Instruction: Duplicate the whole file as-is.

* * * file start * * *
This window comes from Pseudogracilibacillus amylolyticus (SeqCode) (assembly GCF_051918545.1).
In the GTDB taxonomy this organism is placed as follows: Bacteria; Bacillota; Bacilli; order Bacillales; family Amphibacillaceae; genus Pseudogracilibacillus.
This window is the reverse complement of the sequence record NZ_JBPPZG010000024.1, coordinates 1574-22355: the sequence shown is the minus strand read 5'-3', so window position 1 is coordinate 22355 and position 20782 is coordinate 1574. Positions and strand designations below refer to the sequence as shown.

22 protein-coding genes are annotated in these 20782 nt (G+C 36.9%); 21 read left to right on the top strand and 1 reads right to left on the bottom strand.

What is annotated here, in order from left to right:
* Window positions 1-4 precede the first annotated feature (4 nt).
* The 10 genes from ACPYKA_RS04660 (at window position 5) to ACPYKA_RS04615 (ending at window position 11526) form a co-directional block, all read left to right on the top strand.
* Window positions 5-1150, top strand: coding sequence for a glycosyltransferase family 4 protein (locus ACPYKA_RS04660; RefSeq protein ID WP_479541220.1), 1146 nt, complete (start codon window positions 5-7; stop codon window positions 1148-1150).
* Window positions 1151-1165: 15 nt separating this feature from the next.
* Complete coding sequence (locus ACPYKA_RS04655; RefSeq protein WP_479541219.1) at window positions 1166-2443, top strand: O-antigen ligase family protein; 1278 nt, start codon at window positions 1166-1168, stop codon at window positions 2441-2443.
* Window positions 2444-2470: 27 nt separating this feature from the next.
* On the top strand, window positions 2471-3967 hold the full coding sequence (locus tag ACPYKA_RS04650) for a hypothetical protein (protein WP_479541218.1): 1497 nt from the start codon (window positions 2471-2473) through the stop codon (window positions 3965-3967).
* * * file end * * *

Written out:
This window comes from Pseudogracilibacillus amylolyticus (SeqCode) (assembly GCF_051918545.1).
In the GTDB taxonomy this organism is placed as follows: Bacteria; Bacillota; Bacilli; order Bacillales; family Amphibacillaceae; genus Pseudogracilibacillus.
This window is the reverse complement of the sequence record NZ_JBPPZG010000024.1, coordinates 1574-22355: the sequence shown is the minus strand read 5'-3', so window position 1 is coordinate 22355 and position 20782 is coordinate 1574. Positions and strand designations below refer to the sequence as shown.

22 protein-coding genes are annotated in these 20782 nt (G+C 36.9%); 21 read left to right on the top strand and 1 reads right to left on the bottom strand.

What is annotated here, in order from left to right:
* Window positions 1-4 precede the first annotated feature (4 nt).
* The 10 genes from ACPYKA_RS04660 (at window position 5) to ACPYKA_RS04615 (ending at window position 11526) form a co-directional block, all read left to right on the top strand.
* Window positions 5-1150, top strand: coding sequence for a glycosyltransferase family 4 protein (locus ACPYKA_RS04660; RefSeq protein ID WP_479541220.1), 1146 nt, complete (start codon window positions 5-7; stop codon window positions 1148-1150).
* Window positions 1151-1165: 15 nt separating this feature from the next.
* Complete coding sequence (locus ACPYKA_RS04655; RefSeq protein WP_479541219.1) at window positions 1166-2443, top strand: O-antigen ligase family protein; 1278 nt, start codon at window positions 1166-1168, stop codon at window positions 2441-2443.
* Window positions 2444-2470: 27 nt separating this feature from the next.
* On the top strand, window positions 2471-3967 hold the full coding sequence (locus tag ACPYKA_RS04650) for a hypothetical protein (protein WP_479541218.1): 1497 nt from the start codon (window positions 2471-2473) through the stop codon (window positions 3965-3967).